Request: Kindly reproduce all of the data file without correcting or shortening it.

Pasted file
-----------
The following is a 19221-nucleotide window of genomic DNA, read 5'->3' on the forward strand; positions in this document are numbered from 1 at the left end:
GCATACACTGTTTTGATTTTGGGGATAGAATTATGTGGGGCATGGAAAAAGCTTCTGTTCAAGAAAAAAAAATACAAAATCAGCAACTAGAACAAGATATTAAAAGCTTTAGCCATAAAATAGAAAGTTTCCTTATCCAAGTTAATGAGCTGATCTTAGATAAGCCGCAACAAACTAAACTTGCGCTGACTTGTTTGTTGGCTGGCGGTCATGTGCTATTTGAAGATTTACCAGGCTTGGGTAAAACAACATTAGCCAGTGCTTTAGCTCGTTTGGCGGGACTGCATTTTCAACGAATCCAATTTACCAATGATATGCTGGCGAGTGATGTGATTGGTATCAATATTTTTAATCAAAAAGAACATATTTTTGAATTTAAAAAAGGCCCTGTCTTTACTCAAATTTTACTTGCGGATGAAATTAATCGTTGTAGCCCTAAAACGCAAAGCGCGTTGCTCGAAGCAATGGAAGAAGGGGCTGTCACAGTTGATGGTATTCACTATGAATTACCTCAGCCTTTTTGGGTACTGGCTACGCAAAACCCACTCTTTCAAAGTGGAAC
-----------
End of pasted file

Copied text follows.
The following is a 19221-nucleotide window of genomic DNA, read 5'->3' on the forward strand; positions in this document are numbered from 1 at the left end:
GCATACACTGTTTTGATTTTGGGGATAGAATTATGTGGGGCATGGAAAAAGCTTCTGTTCAAGAAAAAAAAATACAAAATCAGCAACTAGAACAAGATATTAAAAGCTTTAGCCATAAAATAGAAAGTTTCCTTATCCAAGTTAATGAGCTGATCTTAGATAAGCCGCAACAAACTAAACTTGCGCTGACTTGTTTGTTGGCTGGCGGTCATGTGCTATTTGAAGATTTACCAGGCTTGGGTAAAACAACATTAGCCAGTGCTTTAGCTCGTTTGGCGGGACTGCATTTTCAACGAATCCAATTTACCAATGATATGCTGGCGAGTGATGTGATTGGTATCAATATTTTTAATCAAAAAGAACATATTTTTGAATTTAAAAAAGGCCCTGTCTTTACTCAAATTTTACTTGCGGATGAAATTAATCGTTGTAGCCCTAAAACGCAAAGCGCGTTGCTCGAAGCAATGGAAGAAGGGGCTGTCACAGTTGATGGTATTCACTATGAATTACCTCAGCCTTTTTGGGTACTGGCTACGCAAAACCCACTCTTTCAAAGTGGAAC